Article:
FastBridge Tools and Special Education
By: Rachel Brown, Ph.D., NCSP
Special education is a unique and important feature of U.S. public education. Although some states implemented special education programs before 1975, it was the passage of PL 94-142, the Education of All Handicapped Children Act, that year that implemented a nationwide system of supports for students with disabilities (U.S. Department of Education, 2017). A less known part of the history of special education in the U.S. is that certain types of formative assessments, including curriculum-based measures (CBM) were developed for the purpose of monitoring the progress of students with individualized education programs (IEP). As with many innovations that were originally designed for a limited purpose (e.g., Velcro, cellular phones) measures like CBM were later used with the entire population of school-age children for applications like universal screening and progress monitoring of tiered supports. The FastBridge system offers a range of assessments that can be used with all students, including those who have an IEP. In this blog, students in special education will be referred to as those with IEPs. This is because not all students with disabilities require or participate in special education.
Most students with an IEP should participate in universal benchmark screening. Excluding any student from screening suggests that the student is not expected to access the general education curriculum. Denying such access violates a student’s right to a free, appropriate public education (FAPE) in the least restrictive environment (LRE). Both FAPE and LRE are cornerstones of U.S. special education and can only be modified after prior written notice and with the consent of the parent(s). Including students with IEPs in screening provides educators with information about how each student’s skills compare with others in the same grade level. Through their participation in screening, students with IEPs demonstrate how close or far they are from grade level learning goals. Since the goal of special education is to provide students with FAPE in a setting as close to the general education classroom as possible, universal screening scores can be used to assist IEP teams in determining the right types of services to include in student programs.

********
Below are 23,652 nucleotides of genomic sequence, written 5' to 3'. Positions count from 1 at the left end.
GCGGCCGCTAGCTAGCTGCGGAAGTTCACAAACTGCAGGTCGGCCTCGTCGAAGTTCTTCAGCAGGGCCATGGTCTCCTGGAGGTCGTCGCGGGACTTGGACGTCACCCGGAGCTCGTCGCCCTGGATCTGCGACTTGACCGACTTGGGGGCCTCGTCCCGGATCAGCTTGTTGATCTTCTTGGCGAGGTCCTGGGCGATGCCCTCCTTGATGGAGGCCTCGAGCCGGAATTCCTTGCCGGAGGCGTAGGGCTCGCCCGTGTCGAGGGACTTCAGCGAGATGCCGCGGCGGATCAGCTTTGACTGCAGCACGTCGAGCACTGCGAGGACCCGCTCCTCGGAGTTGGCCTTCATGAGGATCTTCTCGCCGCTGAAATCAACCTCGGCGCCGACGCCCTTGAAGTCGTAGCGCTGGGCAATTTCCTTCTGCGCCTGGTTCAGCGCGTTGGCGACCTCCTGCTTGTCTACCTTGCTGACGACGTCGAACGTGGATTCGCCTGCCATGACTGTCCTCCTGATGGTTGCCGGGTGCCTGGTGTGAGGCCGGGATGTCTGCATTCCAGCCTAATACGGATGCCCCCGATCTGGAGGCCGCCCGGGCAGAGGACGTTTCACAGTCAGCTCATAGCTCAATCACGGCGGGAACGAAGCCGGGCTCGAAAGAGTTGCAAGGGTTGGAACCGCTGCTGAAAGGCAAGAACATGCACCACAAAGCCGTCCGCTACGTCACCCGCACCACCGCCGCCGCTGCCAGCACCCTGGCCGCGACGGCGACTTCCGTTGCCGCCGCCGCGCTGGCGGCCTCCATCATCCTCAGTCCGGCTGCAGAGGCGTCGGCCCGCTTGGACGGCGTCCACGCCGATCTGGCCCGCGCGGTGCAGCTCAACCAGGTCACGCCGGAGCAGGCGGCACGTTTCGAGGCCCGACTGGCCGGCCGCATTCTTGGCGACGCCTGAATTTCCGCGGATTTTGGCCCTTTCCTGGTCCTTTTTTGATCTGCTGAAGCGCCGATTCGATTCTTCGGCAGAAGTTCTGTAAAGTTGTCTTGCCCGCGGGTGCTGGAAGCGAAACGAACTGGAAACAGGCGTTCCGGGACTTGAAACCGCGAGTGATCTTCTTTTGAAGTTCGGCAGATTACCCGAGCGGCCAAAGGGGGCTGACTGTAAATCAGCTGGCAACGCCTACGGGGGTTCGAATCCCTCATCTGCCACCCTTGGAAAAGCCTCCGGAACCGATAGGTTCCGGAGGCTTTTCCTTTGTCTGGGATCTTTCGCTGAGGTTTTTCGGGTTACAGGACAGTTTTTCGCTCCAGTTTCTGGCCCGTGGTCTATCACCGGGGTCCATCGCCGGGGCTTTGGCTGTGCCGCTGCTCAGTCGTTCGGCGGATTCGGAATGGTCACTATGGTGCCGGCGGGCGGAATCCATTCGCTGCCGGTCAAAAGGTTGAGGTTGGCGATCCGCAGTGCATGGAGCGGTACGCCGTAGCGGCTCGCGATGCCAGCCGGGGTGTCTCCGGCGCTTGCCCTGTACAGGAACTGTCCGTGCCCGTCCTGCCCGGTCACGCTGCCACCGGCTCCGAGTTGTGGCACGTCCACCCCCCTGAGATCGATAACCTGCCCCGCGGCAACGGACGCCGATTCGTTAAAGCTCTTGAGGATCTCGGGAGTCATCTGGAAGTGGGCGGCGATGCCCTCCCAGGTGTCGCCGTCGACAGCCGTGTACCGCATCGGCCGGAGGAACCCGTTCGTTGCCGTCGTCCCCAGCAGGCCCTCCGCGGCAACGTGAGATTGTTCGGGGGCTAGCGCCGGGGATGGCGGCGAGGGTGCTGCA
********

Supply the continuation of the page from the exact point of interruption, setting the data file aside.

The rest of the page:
Unfortunately, the full participation of students with IEPs in screening has not always been standard practice. In earlier decades, it was sometimes assumed that students with IEPs could not perform as well as other students and, therefore, they should be excused from such assessments. The unintended consequence of excluding students from screening was that teachers never had data that could show if a student was actually performing at or above grade-level expectations. When students with IEPs were expected to perform at lower levels, they did so and confirmed teacher expectations. There is a strong body of research about how teacher expectations contribute to student performance (Rosenthal & Jacobson, 2003). Cook and Schirmer (2003) found that students participating in special education do not necessarily benefit from such programs and that, in some cases, the reduced expectations that can accompany an IEP result in students losing, rather than gaining, skills from their IEPs.
Finally, in regard to whether any students with IEPs should be excused from screening, there are a very small number of students with severe and profound disabilities who will not be functionally able to complete the screening assessments. It is likely that the number of such students in any school will be below 2% of the total enrollment and often less than that. Put another way, keep in mind that the vast majority of students with IEPs spend most of their school days in the general education environment and are fully able to complete screening assessments at grade level. It is also important to note that screening assessments are ALWAYS grade level measures because their purpose is to learn each student’s current performance in grade level content. For students whose screening scores indicate below grade-level skills, providing intervention and progress monitoring is the next step. This is true whether the students does or does not have an IEP.
Progress Monitoring Considerations